Published Friday, 20 July 2012
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During a speech in Dublin on Thursday, the Secretary of State said it is "profoundly disappointing" that the Cohesion, Sharing and Integration strategy has not yet been published by the Executive.
"A start has to be made and we will support the devolved administration when they have to take difficult decisions.
"We cannot have a Northern Ireland in which everything is carved up on sectarian grounds," he said.
But Peter Robinson labelled Mr Paterson's comments "unfortunate" and referred to the series of decisions announced by the First and deputy First Ministers earlier this week, including "considerable progress" on the CSI strategy.
"We will be talking to party leaders and consulting the Executive with a view to finalising the document in September," the First Minister explained.
The Ulster Unionist Party withdrew from the group following a comment from the ministers that they had made "considerable progress" by the working group to agree on a Cohesion Sharing and Integration Strategy, which promotes better community relations and greater integration.
"He should also have noted that his UUP friends want us to delay the decision further but I note the Secretary of State had no criticism for them," added Mr Robinson.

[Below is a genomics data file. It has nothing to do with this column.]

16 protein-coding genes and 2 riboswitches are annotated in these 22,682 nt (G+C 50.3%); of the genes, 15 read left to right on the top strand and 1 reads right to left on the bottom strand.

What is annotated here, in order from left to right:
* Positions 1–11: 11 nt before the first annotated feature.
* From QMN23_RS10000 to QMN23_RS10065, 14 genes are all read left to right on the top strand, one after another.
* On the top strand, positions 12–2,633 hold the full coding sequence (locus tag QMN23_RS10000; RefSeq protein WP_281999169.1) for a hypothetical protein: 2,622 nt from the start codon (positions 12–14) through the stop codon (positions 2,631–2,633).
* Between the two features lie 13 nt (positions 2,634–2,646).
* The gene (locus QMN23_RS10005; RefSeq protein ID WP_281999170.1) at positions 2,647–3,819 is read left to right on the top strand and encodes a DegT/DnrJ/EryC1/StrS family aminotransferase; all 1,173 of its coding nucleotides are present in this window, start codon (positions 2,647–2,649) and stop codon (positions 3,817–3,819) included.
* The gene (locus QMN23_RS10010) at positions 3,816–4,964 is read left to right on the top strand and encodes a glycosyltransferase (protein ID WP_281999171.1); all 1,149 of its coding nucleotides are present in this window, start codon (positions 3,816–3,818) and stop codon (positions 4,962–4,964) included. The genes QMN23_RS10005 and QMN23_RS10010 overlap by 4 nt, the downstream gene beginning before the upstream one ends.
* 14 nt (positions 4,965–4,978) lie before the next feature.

The speech would give the impression that our Secretary of State is most comfortable when publicly attacking the Northern Ireland Executive and local politicians.
Mr Paterson also referred to a consultation paper which includes the possible revision of the size of the Assembly, the length of its terms, and ending dual mandates.
"We will also be asking whether it is desirable in principle for the institutions to move to a more normal system of government and opposition and, if so, how this might be achieved," added the Secretary of State, adding that the Assembly will eventually suffer because there is no "natural opposition".
Deputy First Minister Martin McGuinness also criticised the Secretary of State for giving a "clumsy and ill-thought-out speech".
"The checks and balances contained within the Good Friday Agreement are not up for negotiation.
"There will not be a return to majority rule in the north. And let me be very clear to Mr Patterson, Sinn Féin will resist absolutely any agenda being pushed by him to re-write the Good Friday Agreement."
Mr Robinson said the Stormont government is "far from perfect" but added that the Westminster coalition is "stumbling from one crisis to the next".
"Given such a backdrop it is a rich for Mr Paterson to lecture people in Northern Ireland about good government."